Cinema: What Happens When McDonald’s is Home? Wong Hing-fan’s i’m livin it

On March 27, as Hong Kong and the rest of the world wrestled with bringing a public health crisis under some semblance of control, the government issued temporary measures designed to slow the spread of the Covid-19. To that end, fast food behemoth McDonald’s decided it would close most of its restaurants at 6pm and switch to a purely take-away and delivery model for the immediate future. 

That sounded reasonable – until it became clear that this meant kicking out the hundreds, if not thousands, of so-called McRefugees who, since the Golden Arches began opening around the clock in 2006, spend their nights at a McDonald’s table. So it’s ironic that veteran Hong Kong film pro Wong Hing-fan’s directorial debut, i’m livin’ it, won’t be quite as revelatory on the issue now that the multinational chain has made headlines. 

Flack back to December 2019. It’s a grey day in Macau as Wong is getting ready to walk the closing night red carpet of the International Film Festival and Awards Macao. He has just done a round of press interviews, doling out sound bites, and he is taking a break in a tucked-away corner of the Macao Cultural Centre. He hasn’t yet changed into his tuxedo, but his hair—styled in a kind of semi-mohawk—is nonetheless impeccable.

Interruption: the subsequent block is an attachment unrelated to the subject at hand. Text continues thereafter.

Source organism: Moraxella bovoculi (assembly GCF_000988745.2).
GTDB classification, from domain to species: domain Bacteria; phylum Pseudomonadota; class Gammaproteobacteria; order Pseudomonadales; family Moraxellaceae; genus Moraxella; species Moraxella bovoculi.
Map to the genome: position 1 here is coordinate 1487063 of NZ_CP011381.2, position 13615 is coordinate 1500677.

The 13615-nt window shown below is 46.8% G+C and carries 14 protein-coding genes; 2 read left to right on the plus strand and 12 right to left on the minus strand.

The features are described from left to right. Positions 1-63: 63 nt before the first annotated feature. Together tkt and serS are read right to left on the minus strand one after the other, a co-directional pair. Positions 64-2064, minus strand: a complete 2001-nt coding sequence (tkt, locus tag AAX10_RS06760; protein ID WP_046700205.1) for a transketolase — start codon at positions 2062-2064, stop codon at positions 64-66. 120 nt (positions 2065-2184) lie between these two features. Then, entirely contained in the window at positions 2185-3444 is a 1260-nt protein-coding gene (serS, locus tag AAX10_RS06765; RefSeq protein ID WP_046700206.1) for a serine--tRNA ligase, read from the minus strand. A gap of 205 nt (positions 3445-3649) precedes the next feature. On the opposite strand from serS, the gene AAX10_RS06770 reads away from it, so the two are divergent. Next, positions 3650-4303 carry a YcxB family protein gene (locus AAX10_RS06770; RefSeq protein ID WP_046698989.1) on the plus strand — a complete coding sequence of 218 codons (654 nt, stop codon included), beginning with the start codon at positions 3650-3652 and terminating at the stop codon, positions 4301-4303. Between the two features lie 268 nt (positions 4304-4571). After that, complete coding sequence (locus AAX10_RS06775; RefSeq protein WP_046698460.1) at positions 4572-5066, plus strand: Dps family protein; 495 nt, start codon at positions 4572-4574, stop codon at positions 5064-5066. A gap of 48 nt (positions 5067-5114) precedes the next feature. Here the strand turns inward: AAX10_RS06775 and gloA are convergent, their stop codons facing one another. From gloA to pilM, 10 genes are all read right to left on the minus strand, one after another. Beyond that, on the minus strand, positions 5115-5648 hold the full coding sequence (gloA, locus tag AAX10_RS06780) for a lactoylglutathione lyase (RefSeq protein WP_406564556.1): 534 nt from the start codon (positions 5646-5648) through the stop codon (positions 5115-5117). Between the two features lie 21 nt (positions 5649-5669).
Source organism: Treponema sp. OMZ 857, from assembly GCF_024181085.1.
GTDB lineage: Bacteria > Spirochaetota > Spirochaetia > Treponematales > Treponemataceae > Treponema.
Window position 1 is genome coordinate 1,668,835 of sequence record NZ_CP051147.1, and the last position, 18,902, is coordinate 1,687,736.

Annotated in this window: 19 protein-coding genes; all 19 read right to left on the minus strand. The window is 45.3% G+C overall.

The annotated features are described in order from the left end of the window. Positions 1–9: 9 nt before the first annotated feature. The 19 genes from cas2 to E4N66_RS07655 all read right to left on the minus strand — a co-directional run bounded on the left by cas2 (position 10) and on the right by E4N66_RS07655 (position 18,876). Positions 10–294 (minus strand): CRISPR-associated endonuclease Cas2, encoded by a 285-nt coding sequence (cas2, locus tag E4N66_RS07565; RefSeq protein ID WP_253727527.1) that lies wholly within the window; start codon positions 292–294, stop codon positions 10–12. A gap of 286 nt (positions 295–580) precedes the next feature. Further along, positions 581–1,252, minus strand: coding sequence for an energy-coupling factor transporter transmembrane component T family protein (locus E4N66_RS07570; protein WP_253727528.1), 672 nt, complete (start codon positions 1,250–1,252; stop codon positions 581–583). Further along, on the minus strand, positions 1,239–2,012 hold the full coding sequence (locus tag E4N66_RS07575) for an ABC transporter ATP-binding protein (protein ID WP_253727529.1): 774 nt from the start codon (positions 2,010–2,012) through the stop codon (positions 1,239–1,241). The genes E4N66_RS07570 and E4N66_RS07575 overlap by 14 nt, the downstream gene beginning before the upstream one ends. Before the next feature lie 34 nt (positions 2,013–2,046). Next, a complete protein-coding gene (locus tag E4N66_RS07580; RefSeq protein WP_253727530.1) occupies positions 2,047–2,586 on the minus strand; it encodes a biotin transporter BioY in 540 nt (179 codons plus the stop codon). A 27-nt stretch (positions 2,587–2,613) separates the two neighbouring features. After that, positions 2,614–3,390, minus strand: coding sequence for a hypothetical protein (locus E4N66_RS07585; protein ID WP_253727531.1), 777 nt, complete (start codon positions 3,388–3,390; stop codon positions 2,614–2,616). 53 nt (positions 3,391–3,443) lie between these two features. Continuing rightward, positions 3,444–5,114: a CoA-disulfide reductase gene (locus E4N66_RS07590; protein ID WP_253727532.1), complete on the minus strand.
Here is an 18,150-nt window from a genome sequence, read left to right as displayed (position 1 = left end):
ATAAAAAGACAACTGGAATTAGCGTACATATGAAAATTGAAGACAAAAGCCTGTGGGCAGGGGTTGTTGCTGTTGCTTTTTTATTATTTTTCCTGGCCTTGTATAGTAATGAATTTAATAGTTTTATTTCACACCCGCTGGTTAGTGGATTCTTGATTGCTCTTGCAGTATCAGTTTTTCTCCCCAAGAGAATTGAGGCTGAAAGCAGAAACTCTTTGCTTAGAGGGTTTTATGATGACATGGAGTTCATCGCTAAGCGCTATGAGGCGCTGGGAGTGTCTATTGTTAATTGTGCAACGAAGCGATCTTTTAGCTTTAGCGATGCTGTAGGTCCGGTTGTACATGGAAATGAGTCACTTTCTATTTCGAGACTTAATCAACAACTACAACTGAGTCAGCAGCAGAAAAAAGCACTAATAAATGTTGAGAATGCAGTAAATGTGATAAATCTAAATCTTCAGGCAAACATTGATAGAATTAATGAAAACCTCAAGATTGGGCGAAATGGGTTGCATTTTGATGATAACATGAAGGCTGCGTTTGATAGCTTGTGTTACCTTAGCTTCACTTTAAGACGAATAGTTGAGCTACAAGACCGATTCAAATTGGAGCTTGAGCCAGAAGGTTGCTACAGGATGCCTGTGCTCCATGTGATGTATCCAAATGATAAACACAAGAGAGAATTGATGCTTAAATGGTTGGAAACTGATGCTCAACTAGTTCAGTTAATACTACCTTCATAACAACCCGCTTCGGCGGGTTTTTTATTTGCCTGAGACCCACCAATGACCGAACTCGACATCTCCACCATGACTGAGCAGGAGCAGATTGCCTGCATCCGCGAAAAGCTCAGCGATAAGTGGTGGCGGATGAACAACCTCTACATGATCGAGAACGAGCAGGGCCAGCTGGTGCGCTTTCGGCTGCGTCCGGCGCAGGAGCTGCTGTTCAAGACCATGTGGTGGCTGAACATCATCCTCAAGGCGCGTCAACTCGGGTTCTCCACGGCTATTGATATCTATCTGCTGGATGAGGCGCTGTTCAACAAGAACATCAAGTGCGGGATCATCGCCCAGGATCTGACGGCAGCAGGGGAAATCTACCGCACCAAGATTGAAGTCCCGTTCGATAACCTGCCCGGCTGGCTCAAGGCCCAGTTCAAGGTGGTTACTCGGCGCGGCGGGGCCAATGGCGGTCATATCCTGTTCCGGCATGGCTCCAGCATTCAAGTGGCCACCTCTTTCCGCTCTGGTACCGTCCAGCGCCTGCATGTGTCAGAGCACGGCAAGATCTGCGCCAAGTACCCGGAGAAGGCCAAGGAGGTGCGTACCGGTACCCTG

When Wong is told that an earlier preview screening of i’m livin’ it elicited quite a few sniffles, he ponders the idea for a moment. “It was not my intention to make audiences cry,” he says. “The story wasn’t designed for that. I just wanted to reveal a story about this issue.” 

Like many of Hong Kong’s emerging filmmakers, Wong chose to take an intimate approach to some of the social problems that plague the city rather than take his many years of film industry experience and aim for blockbuster glory. “Making a movie is not easy,” he says. “But sometimes you’ll get struck with inspiration and come up with a good story and a script.” It has been two and a half decades since he began his first film job as a general crew assistant. “Maybe making a thriller or a ghost movie would be a little easier, but I think as a new director the first movie should be a meaningful one. I wanted to make something I really loved and really wanted to do.”

Which is how i’m livin’ it came to be, in a roundabout way. Wong’s first brushes with the movies came at six or eight years old, with help from an aunt. “For some reason [she] always had free movie tickets, so she took me to the cinema a lot,” he recalls with a grin. “Then when I was 14 or 15 I started to understand that movies could resonate with audiences” – socially, politically or emotionally. He considers Japanese auteur Hirokazu Kore-eda (The Truth, Nobody Knows) an influence for his ability to draw naturalistic performances out of his actors. “I find them very authentic.”